Standing in the bow of our sailboat, I stare at the murky waters of Lake Michigan. It has been weeks since torrential rains overwhelmed antiquated sewage systems, spilling billions of gallons of raw sewage into this lake; since swollen rivers and creeks flushed phosphorus-rich soil, fertilizers, debris, and other contaminants into these waters. I have seen this filthy shade of brown define Lake Michigan before. Never for this long. Never stretching for so many miles in all directions.
I feel the lake struggling to purge itself of such massive harm, to reclaim its natural, silvery-blue hue and again be a mirror on which glittering rays of light dance with breathtaking beauty. I can almost hear the lake’s desperate plea for help.
It is a cry I have heard before.
I remember standing on the roadside, tiny beads of sweat forming under my armpits as the South African sun blazed overhead. Before me, a black, wrought iron fence enclosed a two-story motel exquisitely landscaped with brilliant bouquets of hot pink, orange, and snow white blossoms. I stood on the opposite side of the street, feet glued to the rocky soil and thought of my three friends from Australia and New Zealand. We had spent several months exploring Botswana, Rhodesia (now Zimbabwe), the Mozambique border, Swaziland, and the eastern coast of South Africa in a crotchety old van that just exhaled its last breath. We made it to the coastal city of Durban before our funds, like the van, gave out. Our job searches were not going well. My friends were at market, bartering for food with the few remaining coins in our possession.
“You can’t go with us,” Kent said emphatically. “With your American accent, they’ll jack the prices up.”
My job was to get the water.
Taking a deep breath, I crossed the road, empty plastic jug in hand. My job, always, was finding water.
“You’re from the United States,” my friends told me. “If you get caught, you’ll have the best chance.”
My twenty-two year old heart was beating so hard, so fast, I feared someone would notice as I slowly opened the gate, stepped into the gardens and walked towards the door of the plush motel. Wearing faded bib overalls, my cleanest T-shirt, and a red and white bandana tied as a headband around my long blonde hair, I tiptoed past the busy receptionist and down the nearest hallway. Seeing a door marked “Women,” I scurried inside and quickly filled the container with water. Hastily retracing my steps, I entered the sweet-smelling gardens and felt relief pore from every gland of my body.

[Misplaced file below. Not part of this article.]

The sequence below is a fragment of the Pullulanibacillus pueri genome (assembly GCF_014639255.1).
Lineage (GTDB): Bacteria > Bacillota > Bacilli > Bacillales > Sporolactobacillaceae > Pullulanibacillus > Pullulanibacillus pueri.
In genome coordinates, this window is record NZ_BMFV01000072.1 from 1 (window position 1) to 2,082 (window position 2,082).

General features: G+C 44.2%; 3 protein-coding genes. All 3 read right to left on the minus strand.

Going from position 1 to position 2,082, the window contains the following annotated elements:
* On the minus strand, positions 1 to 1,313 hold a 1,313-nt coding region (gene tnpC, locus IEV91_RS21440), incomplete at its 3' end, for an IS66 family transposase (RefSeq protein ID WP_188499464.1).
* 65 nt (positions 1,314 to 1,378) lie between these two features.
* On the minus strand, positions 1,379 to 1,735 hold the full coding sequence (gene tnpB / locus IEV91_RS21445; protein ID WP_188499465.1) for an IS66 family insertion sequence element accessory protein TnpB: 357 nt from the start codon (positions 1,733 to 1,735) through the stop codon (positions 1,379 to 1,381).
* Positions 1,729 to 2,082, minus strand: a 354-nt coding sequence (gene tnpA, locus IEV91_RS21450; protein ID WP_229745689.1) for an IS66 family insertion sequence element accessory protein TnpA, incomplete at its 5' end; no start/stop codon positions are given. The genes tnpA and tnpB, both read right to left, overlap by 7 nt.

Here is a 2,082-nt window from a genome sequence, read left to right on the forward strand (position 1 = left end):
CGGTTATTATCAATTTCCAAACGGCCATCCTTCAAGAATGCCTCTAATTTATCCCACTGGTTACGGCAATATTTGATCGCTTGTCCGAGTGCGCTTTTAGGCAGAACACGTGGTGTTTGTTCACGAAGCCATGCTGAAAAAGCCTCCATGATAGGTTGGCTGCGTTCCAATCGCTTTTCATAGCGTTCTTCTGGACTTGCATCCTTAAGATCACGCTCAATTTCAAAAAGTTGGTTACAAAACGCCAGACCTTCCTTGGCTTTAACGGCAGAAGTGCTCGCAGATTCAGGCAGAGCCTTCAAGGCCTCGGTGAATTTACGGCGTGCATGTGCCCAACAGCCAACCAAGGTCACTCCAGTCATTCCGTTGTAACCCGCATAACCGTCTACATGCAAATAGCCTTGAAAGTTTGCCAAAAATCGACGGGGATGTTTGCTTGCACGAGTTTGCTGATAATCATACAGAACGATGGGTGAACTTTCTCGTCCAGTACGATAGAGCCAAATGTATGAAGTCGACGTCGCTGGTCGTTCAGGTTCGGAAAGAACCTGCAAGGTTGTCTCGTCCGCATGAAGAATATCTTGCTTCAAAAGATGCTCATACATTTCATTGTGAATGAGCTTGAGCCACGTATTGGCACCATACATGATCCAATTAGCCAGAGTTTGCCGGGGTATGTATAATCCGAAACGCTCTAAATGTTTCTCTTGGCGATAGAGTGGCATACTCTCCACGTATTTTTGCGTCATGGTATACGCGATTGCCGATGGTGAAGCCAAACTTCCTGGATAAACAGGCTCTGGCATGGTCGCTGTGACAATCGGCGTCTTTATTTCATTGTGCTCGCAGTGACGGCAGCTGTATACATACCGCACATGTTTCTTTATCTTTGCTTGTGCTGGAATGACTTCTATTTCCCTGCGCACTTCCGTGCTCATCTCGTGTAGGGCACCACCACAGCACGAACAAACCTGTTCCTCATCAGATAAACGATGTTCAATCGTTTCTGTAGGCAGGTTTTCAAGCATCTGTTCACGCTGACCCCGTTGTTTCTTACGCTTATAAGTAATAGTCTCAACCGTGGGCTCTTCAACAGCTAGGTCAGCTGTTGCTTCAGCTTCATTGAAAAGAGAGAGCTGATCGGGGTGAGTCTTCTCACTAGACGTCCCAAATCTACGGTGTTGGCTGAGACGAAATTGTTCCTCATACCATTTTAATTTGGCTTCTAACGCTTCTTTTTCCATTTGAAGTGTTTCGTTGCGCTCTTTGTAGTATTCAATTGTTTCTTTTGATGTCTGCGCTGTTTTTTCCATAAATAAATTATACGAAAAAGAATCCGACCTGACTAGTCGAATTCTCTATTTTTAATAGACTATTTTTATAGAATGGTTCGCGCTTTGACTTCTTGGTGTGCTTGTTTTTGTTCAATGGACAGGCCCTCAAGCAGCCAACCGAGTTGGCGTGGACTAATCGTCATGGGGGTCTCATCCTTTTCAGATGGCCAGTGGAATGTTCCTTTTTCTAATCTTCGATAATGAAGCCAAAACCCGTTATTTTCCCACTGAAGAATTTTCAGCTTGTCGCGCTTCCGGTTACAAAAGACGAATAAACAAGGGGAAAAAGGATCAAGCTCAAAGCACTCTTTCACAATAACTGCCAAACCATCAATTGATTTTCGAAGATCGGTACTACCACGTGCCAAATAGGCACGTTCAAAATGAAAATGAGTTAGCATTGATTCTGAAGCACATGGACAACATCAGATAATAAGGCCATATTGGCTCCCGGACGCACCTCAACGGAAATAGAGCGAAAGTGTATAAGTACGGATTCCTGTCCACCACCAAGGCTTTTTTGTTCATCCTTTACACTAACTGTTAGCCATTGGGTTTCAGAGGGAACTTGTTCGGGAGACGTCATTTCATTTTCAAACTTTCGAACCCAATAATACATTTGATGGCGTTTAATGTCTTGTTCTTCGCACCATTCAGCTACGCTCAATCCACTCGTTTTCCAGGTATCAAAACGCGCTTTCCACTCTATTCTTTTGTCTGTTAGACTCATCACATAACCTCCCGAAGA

“I didn’t see you at breakfast this morning,” an elderly woman appeared from the shadows of the building.
“Oh,” I exclaimed, startled. There was silence as I scrambled to respond. “I’m not much of a breakfast eater.”
“But this is Sunday,” she continued, friendly but probing. “They don’t serve lunch here and only a small supper in the evening.”
“I know,” I could feel my cheeks flushing. “I’m not a big eater. But thank you.”
“I’ll look forward to seeing you this evening,” she smiled.
Fighting an urge to sprint across the road, I turned and attempted a casual stroll around the side of the motel as if the door to my room was just around the corner.
Was it wrong to take the water?
I trudged along the dusty road to our campsite swirling in guilt. My conscience accused me of stealing, of violating values ingrained since childhood. But was it fair that water was a luxury? Easily available to those with money? Doesn’t everyone need water? Have a right to water? Did I not have a responsibility to survive?
I could feel sweat dripping from my hairline, rolling down the back of my neck. I was weary, hungry, frustrated at my inability to find a job in an environment where white women were not supposed to work. Above all, I was thirsty. As I felt the stifling heat of the afternoon sun draining the energy from my body, I longed for a glass of ice cold water.
As nightfall approached, I had no choice but to return to the only motel within walking distance. We were out of water. This time, I was trembling. Please God, don’t let anyone notice me, I prayed silently as my hand grasped the gate’s latch. My tennis shoes, powdered with road dust, heals worn, edges tattered, were a stark contrast to the manicured gardens. I slipped into the motel and back out, unobserved. But as I turned to leave, I saw a black silhouette shaped by the fading sun on the building’s peach-colored walls.
I gasped, could see being handcuffed and pushed into a filthy vehicle, driven to a sweltering jail. Without money for a lawyer, few options existed. I would be detained in a windowless prison cell for months. Best case, they’d put me on a plane and send me home, shame becoming my life’s companion.
Paralyzed, unable to breathe, I waited for the uniformed men to emerge.
“Here,” she said gently, stepping towards me and taking hold of my sweaty hand. “Here, take this. I am a mother. I know what you are going through.” In the palm of my wet, sticky hand, she placed a handful of Rands, the South African equivalent to dollars.
This woman, a stranger, felt my unspoken anguish and extended a hand to help. As I chokingly whispered a thank you, I promised myself someday I would do the same. Someday I would hear another's silent cry of despair and be there to assist.
Gazing at the sullied waters of Lake Michigan, I know that day has come.
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